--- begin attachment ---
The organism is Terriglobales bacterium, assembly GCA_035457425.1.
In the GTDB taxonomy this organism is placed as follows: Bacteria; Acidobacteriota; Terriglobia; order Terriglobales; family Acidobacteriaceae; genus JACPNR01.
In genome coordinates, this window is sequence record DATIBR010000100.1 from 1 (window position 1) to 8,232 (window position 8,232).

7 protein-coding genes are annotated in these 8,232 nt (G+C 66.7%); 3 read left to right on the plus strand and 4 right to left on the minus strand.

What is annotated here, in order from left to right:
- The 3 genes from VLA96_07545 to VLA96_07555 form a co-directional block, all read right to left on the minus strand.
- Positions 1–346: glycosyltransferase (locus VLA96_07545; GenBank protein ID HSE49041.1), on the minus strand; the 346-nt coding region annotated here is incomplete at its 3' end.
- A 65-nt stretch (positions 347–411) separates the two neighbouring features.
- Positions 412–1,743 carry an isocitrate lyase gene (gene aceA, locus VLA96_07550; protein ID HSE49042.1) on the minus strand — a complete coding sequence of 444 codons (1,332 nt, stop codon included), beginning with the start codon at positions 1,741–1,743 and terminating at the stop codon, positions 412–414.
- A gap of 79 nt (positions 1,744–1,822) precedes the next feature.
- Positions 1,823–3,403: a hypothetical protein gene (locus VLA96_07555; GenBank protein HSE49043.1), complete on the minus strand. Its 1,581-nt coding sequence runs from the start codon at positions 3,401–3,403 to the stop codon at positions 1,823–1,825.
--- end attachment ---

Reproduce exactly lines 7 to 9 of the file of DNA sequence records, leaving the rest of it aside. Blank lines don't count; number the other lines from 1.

- Positions 1–346: glycosyltransferase (locus VLA96_07545; GenBank protein ID HSE49041.1), on the minus strand; the 346-nt coding region annotated here is incomplete at its 3' end.
- A 65-nt stretch (positions 347–411) separates the two neighbouring features.
- Positions 412–1,743 carry an isocitrate lyase gene (gene aceA, locus VLA96_07550; protein ID HSE49042.1) on the minus strand — a complete coding sequence of 444 codons (1,332 nt, stop codon included), beginning with the start codon at positions 1,741–1,743 and terminating at the stop codon, positions 412–414.